These Are the Best Foods for Soothing Facial Redness, According to a Nutritionist

Photo: Stocksy/Lyuba Burakova
Discovering a giant pimple is definitely an unwelcome surprise, but at least I know that I have an arsenal of products and lifetime of tips to tame breakouts fast(ish). In my opinion, it's almost worse to wake up with facial redness—the kind that no amount of BB cream or foundation can cover up—since it's a constant battle that I never really know how to fight.

Relatable? Well, if the skin-calming effects of your serums and spa treatments feel fleeting, it's because taming a crimson complexion often starts internally. “The skin is an external road map of what's happening inside your body,” explains Corina Crysler, clinical nutritionist and owner of Moonshine Juicery. “Redness is mainly an indicator of long-term or chronic inflammation.”

The main culprits of angry skin are things that most of us experience on some level: Stress (both lifestyle and environmental), lack of sleep, and—this one's key—a less-than-ideal diet. Inflammatory foods, deficiency in essential nutrients, dehydration, and allergic reactions can all contribute to redness, rashes, and broken capillaries, Crysler says.

Luckily, making a few simple tweaks to your grocery list can reduce the amount of inflammation in your body—and you'll likely be able to see the effects on your face. Here, Crysler shares the best foods to eat and avoid for a calm, even complexion. Because, really, the only fiery thing on your face should be your go-to red lipstick.

Suffering from a perpetually ruddy face? Read on for some food tips that may help you find relief.

Photo: Stocksy/Juri Pozzi

What not to eat if you've got chronically flushed skin

Since diet plays such a large role in skin health, Crysler first recommends cutting out foods that are closely linked to inflammation. “Dairy is typically the worst one," she says. "Even a little bit can create a reaction in the body." (As anyone who breaks out at the mere sight of Brie can attest.)

You should also banish highly processed foods from your grocery cart, Crysler says. “Refined sugars can challenge the immune system," she points out. "Refined, bleached flours that are genetically modified and foods with high sodium and artificial additives should be avoided as well.” But you knew that already, right?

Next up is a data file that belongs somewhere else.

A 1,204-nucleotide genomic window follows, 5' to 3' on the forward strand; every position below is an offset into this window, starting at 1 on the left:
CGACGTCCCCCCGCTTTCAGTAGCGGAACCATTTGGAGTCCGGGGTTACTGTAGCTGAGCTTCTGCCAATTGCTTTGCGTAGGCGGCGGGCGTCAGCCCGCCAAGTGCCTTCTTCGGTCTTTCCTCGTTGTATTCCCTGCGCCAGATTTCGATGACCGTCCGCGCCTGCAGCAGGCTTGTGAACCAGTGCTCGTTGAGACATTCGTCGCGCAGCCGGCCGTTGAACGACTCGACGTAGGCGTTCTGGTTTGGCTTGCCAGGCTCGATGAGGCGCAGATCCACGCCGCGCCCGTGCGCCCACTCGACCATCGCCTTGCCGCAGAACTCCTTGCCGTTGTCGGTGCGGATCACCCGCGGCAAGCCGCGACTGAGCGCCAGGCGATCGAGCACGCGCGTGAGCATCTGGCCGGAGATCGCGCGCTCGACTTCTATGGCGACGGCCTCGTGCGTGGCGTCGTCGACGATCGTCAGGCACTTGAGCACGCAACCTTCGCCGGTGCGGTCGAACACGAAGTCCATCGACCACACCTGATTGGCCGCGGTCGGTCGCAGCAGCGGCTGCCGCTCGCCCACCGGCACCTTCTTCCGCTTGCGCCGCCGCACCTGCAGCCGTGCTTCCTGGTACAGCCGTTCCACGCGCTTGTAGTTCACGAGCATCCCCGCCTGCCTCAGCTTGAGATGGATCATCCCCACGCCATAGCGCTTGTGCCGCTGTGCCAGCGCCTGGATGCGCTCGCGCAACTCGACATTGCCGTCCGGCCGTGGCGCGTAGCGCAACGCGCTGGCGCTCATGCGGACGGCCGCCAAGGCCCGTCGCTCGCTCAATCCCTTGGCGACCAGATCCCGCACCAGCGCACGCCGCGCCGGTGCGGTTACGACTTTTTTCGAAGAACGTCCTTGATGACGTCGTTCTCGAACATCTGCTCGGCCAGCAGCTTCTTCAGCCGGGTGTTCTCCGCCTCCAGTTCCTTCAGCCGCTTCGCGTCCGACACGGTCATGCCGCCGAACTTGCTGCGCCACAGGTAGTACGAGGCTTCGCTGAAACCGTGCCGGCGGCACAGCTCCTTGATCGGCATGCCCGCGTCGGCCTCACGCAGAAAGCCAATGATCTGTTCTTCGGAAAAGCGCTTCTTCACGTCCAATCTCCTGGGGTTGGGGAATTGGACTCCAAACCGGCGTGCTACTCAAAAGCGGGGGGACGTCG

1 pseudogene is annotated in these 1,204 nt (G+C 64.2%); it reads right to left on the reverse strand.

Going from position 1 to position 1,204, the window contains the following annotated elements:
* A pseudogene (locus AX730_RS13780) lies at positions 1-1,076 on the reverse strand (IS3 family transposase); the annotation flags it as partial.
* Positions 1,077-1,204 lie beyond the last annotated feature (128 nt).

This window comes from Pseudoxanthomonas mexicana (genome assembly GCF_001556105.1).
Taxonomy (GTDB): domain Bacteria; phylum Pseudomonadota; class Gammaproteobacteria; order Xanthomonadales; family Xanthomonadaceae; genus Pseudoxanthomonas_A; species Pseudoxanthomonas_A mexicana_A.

Photo: Stocksy/Darren Muir

The best foods for managing skin redness

So, what should you eat to calm stressed-out skin? Crysler recommends a well-balanced, mostly plant-based diet. “Whole grains, lots of veggies and fruit, and plant-based proteins [can] reduce redness,” she says.  Eating organic whenever possible is a bonus, adds Crysler, as it can help minimize the overall toxin load on your body.

According to the nutritionist, these are the anti-inflammatory ingredients you should be eating on the reg:

  • Healthy fats such as nuts, seeds, and avocado—many of which come with multiple benefits. “Brazil nuts and pumpkin seeds are high in selenium and other minerals that provide cellular health,” Crysler points out.
  • Alkaline foods like fennel, celery and cucumber. "They’re cooling and help with excess heat in the body," says Crysler.
  • Nutrient-dense veggies—squash, beets, dark leafy greens, mung beans, lemons, garlic, onions, ginger, and turmeric, to name a few.
  • Antioxidant- and enzyme-rich fruits, such as pineapple, kiwi, and papaya.
  • Green and beet-based juices—preferably cold-pressed. “Beets and dark green veggies help rid toxins from the body,” says Crysler.
  • Herbal teas like peppermint, parsley, and dandelion root
  • Fiber-packed whole grains, such as brown rice, millet, whole oats, and quinoa. "They all provide essential amino acids and minerals for healthy connective tissues," Crysler says.

Photo: Stocksy/Bonninstudio

The next-level solution for inflamed skin

For particularly stubborn redness, Crysler suggests a gentle liver cleanse. "The liver has to be addressed when someone has chronic inflammation," she says.

To try this at home, load up on the ingredients above while avoiding alcohol and limiting your coffee intake. Instead, hydrate with herbal teas and organic green and beet juices—and lots of water, of course. Crysler also suggests eating smaller and more frequent meals than you're used to, which is said to be helpful for digesting food and absorbing nutrients. "The easiest thing is to keep your overall food choices super simple," says the nutritionist "Once the redness is under control you can ease up a bit, but not too much." Before you know it, things will start looking a lot rosier—with the exception of your cheeks, that is.

Whip up one of these five healthy tonics to fight inflammation from the inside out. Then, heed these tips from Well+Good Council member Candice Kumai. 

Loading More Posts...